“...and, as the sear is cammed down, the radii existing on the points of the connector and the sear cause the connector to be cammed forwardly and completely clear of the sear step. ...”
In a mechanism subject to environmental conditions as well as lubricants and powder residue, two parts that separate several times during recoil are subject to a wide variety of contamination between them. As can be seen by study of the mechanism and it's patent, the Remington-Walker trigger is not self cleaning and it is housed within steel walls, but the unit is open at the top where the greater amount of such contamination is present.
The top of the Remington trigger housings are totally exposed in the rear tang of the rifle. At each operation of the sear, debris is 'pumped' into the housing. (Look at the top of the bolt release to see the stuff that comes all the way through the trigger.) Each operation of the bolt pushes more material into the vicinity of the sear opening. Remington-Walker triggers do get dirty and they can't be easily cleaned without disassembly. Disassembly of the trigger breaks the factory seals.
The connector is, in reality, a separate flexibly mounted trigger. It cannot be felt by the shooter. The position of the connector can be different than the position of the trigger without the shooter knowing it. The shooter can not know the position of the connector, it's out of his control and out of his view.
Practical gunsmith's test of the Remington-Walker trigger---
Over the decades, standardized tests of Remington-Walker triggers have been developed to show a trigger that is prone to repeatable failures. These tests are simple, non destructive and can be very useful in identifying triggers that are demonstrably bad. It must be kept in mind that just because a trigger passes these test does NOT mean it's safe. As seen by the design, the defect is inherently present in the trigger. It just doesn't always fail. The shooter has no way of knowing when that failure might occur.
“Tricking” a trigger is done by carefully placing the safety lever in the 'null' position between fire and safe. Some guns won't perch there, some will. With the safety perched between detents, pull the trigger and release very slowly. Pay careful attention to a tiny 'click' as the trigger is pulled. If it's there, the gun will likely fire when the safe is pushed to OFF. Try that test several times and flip the safe off after each careful pull. Tricking is a way to determine if the lift of the safety cam is enough to clear the top of the connector in half-way position.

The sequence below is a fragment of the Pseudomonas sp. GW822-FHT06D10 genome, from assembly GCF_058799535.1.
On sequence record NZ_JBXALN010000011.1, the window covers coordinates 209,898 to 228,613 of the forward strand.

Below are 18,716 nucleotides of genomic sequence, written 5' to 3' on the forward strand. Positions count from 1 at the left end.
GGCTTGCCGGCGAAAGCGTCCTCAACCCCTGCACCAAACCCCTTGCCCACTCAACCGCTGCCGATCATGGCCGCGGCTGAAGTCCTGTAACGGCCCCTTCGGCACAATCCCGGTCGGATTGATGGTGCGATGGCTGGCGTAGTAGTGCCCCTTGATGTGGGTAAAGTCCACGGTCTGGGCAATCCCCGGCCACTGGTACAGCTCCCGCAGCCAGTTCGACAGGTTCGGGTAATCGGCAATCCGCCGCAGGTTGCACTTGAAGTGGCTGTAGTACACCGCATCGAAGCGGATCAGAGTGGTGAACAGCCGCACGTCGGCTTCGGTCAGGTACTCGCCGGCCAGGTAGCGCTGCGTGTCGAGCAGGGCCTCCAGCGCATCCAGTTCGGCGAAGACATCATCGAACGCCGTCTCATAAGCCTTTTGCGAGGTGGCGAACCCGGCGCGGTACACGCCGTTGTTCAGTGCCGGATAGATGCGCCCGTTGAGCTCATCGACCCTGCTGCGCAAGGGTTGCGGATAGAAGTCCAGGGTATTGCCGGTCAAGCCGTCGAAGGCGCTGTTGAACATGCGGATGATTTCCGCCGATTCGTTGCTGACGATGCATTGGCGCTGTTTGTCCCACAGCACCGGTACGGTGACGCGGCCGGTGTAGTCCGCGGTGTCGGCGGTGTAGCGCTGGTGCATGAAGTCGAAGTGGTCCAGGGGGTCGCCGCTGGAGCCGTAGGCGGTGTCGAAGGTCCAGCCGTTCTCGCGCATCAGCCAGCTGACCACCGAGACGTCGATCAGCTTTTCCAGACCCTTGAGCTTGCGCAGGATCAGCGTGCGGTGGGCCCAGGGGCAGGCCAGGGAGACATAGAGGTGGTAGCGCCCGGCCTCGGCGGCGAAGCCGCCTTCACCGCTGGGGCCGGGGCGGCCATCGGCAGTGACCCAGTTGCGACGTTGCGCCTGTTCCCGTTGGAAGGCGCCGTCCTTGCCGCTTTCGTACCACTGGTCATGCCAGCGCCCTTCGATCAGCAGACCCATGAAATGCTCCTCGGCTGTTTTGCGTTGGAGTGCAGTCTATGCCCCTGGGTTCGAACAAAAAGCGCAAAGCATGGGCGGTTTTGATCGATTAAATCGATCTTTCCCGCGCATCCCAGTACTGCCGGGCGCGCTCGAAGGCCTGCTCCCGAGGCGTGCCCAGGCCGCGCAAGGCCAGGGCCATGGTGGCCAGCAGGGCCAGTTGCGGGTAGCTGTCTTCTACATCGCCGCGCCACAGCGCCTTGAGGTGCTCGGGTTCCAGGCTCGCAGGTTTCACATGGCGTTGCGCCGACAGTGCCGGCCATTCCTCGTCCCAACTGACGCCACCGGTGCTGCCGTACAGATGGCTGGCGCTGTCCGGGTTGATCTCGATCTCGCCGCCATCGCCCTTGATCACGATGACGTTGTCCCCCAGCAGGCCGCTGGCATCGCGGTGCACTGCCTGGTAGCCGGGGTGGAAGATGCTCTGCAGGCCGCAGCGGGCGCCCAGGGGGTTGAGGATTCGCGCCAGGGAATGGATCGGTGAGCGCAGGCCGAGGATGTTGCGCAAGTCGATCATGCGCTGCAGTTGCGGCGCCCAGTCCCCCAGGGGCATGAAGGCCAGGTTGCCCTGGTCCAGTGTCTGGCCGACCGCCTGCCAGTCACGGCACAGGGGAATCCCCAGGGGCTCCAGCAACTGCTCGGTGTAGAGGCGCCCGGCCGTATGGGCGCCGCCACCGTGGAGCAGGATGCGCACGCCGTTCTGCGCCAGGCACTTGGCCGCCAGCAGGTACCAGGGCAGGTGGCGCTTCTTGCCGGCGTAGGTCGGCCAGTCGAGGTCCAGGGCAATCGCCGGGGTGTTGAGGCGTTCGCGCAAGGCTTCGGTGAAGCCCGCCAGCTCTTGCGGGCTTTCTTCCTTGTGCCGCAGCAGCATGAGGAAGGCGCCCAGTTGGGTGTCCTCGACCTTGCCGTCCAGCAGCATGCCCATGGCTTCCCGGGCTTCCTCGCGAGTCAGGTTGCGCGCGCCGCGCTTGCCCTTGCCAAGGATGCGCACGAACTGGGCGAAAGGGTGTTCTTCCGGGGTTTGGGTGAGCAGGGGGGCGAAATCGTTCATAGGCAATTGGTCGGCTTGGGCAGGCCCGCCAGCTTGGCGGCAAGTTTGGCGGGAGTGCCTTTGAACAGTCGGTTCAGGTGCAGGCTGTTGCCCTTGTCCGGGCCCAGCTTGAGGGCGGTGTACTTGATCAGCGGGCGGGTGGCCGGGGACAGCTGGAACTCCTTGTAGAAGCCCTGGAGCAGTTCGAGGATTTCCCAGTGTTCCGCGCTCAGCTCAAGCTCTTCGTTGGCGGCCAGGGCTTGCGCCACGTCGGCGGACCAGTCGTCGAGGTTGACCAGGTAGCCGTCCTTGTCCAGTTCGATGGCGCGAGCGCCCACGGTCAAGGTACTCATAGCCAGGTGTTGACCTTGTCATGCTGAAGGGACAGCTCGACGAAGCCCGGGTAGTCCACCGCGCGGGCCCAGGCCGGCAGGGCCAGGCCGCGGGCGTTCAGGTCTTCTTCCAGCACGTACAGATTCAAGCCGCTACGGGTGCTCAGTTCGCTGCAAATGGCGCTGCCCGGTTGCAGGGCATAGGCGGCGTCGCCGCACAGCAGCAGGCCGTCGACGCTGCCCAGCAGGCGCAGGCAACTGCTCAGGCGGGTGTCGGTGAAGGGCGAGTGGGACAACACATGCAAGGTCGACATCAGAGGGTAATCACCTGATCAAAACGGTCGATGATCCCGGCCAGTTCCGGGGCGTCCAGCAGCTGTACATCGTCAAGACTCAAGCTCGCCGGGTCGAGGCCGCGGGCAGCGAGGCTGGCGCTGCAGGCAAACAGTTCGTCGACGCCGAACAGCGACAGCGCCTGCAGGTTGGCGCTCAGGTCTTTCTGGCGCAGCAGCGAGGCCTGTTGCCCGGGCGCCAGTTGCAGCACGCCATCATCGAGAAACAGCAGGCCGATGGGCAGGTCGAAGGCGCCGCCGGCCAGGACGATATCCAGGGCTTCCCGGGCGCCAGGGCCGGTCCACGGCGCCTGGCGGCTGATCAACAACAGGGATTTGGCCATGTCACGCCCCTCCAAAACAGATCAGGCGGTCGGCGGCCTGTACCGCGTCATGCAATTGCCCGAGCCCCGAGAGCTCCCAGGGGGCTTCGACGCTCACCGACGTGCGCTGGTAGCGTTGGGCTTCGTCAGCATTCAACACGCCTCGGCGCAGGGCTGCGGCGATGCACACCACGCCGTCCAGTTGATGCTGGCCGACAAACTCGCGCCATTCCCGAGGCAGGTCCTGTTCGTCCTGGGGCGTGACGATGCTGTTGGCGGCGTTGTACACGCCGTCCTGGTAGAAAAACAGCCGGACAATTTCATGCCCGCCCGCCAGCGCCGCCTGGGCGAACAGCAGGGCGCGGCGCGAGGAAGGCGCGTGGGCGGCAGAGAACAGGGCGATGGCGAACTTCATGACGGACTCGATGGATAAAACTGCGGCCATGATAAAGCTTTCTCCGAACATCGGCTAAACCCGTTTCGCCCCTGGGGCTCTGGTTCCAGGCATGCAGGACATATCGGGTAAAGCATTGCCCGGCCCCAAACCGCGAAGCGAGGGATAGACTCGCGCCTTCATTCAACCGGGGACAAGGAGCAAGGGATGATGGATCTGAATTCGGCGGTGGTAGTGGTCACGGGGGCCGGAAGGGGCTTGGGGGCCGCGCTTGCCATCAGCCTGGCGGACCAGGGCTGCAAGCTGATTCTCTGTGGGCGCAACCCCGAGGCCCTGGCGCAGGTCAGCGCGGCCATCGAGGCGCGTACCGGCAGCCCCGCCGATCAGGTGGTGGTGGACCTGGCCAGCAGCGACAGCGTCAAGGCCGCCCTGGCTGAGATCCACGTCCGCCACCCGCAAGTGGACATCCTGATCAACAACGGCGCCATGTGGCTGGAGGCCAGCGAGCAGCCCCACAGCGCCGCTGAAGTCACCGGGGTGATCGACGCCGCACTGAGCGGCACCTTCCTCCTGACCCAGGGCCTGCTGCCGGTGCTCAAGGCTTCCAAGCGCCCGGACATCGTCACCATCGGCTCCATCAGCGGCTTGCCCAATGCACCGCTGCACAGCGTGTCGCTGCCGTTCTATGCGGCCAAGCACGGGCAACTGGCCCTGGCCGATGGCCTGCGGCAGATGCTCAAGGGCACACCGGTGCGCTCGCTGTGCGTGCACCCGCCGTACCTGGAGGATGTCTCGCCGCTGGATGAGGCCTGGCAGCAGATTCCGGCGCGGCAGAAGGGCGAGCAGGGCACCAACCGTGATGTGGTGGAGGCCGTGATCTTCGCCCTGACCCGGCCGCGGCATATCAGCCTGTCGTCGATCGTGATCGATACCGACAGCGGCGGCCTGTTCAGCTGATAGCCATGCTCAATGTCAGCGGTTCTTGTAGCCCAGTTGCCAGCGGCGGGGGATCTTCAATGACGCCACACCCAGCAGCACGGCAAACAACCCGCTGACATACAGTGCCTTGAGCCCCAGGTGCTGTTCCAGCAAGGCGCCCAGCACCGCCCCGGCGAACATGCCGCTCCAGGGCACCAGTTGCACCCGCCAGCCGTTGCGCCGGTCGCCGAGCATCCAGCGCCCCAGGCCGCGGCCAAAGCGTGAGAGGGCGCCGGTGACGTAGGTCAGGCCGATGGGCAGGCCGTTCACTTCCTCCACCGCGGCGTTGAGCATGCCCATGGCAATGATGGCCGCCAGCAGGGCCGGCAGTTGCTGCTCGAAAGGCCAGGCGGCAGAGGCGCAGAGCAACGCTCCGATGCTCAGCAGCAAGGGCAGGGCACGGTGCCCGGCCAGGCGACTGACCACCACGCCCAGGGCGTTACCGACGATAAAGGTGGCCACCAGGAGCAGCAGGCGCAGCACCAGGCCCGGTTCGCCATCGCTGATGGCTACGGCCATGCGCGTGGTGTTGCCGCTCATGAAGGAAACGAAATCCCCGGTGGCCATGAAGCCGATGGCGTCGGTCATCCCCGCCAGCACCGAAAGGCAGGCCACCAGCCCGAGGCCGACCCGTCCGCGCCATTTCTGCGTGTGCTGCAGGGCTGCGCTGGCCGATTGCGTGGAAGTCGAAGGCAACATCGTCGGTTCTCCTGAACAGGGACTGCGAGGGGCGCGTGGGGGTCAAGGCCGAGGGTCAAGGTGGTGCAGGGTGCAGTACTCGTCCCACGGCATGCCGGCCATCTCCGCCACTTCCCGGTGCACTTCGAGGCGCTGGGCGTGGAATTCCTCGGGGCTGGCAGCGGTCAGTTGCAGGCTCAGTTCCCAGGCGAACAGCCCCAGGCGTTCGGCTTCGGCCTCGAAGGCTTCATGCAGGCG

“Screw driver Test” is done with the gun cocked and ON safe. Push against the bottom of the connector, seen just in front of the bolt release leaf, with a screwdriver or punch and then push the safety to OFF. If the connector is sloppy on the trigger it will over ride the front of the sear so that the sear has no support when the safety is released. Guns that fail this test can sometimes fire on safety release after suffering common vibrations in a vehicle or on horseback.
“Sear lift test” assures the safety cam raises the sear high enough to not drag on the connector when on safe. Place the rifle safety ON and pull the trigger several times and release it slowly. If the connector drags on the bottom of the sear it can't get back under the sear to catch it as the safety is flipped OFF.
Guns that have been dropped while on safe can develop this failure by denting the safety cam.
Just be aware that the clear to cloudy-yellow sealer found on Remington-Walker screws is put there by assemblers as the trigger undergoes final adjustment at the factory. When that sealer is removed, the company has a certain amount of deniability and 'blame' is transferred to the one doing the adjusting. (I know, I know!!) I've adjusted Remington triggers for forty years because so many are useless without it. Just be aware of the liability involved and how it works so it's not made (much) worse by alterations of the surfaces or excessive adjustments.
The Remington-Walker can be made into a solid trigger system without using the connector by replacing the trigger and connector by an aftermarket or shop-made trigger, OR, the connector can be epoxied to the body of the trigger as long as one thing is done very carefully; The rear of the connector has to be ground square after the epoxy sets, BUT the actual disengaging corner of the connector has to be left in its' original position relative to the center line of the trigger pivot pin. It takes a precision grinder and fixture to do it right. Do it wrong and the trigger is even more unpredictable and could become very dangerous. Without grinding the rear of the connector square, the sear hitting the angle will soon break the epoxy bond and the trigger is worse than before.
In the coming weeks, the Remington-Walker trigger is going to be in the news. Those that know guns will be answering questions from those that don't. Please have the facts and please, please just look at the mechanism and the patent and understand how it all works and it’s then very easy to see how it also fails.